Modern Singapore

July 08, 2010

Modern Singapore
  • Introduction

Singapore is the envy of many countries. It is an international finance centre, one of the busiest shipping ports in the world and a major Asian air transport hub. It’s home to a diverse population, which includes a thriving expat community.

You’ve got to hand it to Singapore, it only became a republic in 1965 and like the other Asian Tigers (Hong Kong, Taiwan and South Korea) has grown into a highly modern economic powerhouse in a very short time.

Modern Singapore continues to build on its long history as a trading post, leveraging historical ties and location to become an international finance centre, one of the busiest shipping ports in the world and a major Asian air transport hub.

In many ways Singapore is the envy of many countries. People are highly educated, multi-lingual and the standard of living is high compared to most countries in the region. Singapore is clean, green and safe as well as affluent, progressive, and relatively unhampered by social maladies of other sizeable cities – pollution, crime, drugs, homelessness and urban decay.

It’s modern day success can be largely attributed to a determined and hard working older generation and the vision and leadership of political legend, Lee Kuan Yew, who became Prime Minister and leader of the People’s Action Party (PAP) in 1959, prior to Singapore gaining independence from Britain and then from Malaysia.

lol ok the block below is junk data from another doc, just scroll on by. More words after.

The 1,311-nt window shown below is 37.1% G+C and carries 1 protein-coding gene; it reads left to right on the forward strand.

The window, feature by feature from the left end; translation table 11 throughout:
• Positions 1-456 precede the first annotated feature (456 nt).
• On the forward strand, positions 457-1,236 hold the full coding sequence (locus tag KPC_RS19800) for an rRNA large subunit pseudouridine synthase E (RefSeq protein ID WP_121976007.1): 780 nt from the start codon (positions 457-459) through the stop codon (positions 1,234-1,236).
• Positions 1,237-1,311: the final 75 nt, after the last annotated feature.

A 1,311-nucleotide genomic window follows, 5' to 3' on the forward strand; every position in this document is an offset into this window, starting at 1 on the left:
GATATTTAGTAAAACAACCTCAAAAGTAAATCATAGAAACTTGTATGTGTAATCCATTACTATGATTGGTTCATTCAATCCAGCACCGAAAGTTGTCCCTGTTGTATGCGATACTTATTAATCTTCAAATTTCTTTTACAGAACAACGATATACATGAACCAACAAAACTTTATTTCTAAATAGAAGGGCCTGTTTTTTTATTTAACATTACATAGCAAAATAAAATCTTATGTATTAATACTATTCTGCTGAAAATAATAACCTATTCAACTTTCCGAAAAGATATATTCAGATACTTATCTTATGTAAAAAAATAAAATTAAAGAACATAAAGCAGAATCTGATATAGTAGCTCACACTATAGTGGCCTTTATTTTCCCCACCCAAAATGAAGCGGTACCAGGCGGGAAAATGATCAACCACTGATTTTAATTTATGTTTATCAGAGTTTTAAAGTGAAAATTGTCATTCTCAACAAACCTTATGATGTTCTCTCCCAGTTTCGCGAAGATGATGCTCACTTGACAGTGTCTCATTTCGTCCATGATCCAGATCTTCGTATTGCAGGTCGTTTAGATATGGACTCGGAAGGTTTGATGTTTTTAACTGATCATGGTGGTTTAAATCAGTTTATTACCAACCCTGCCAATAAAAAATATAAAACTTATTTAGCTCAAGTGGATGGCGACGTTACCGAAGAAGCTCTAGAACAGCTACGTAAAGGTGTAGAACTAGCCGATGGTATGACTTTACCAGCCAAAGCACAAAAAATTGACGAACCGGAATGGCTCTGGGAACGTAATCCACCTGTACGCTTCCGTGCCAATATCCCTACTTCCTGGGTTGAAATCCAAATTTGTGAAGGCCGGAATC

Lee Kuan Yew remains a highly influential figure in Singapore’s political landscape. He currently holds the title of ‘Minister Mentor’ while his son Lee Hsien Loong is the ‘elected’ Prime Minister and PAP leader. I use the word elected loosely, mainly because there is effectively only one party in Singapore.

This authoritarian or benevolent dictatorship approach to government is philosophically hard for western democracies to embrace, but in Singapore’s case it is hard to criticize given the city-state’s economic strength, social stability and general contentment of the people. 

That said, this conservative state has contributed to the enduring stereotype of Singapore as a ‘sterile’ destination – a tightly controlled, highly restrictive, orderly but bland urban society.

However, the reality for Singaporeans and the expats who live there is certainly not an oppressive or drab existence. Perhaps it is a bit mundane for some, lacking the edge and intrigue of Hong Kong or Bangkok, a bit too manicured, a bit too well-behaved. But overall, Singapore is a very livable city with its cosmopolitan attitude, tropical lifestyle and colonial charm.

Visitors to Singapore will find pockets of tradition and local culture that are uniquely Singaporean as well as an urban society that continues to evolve towards an ideal of sophistication.

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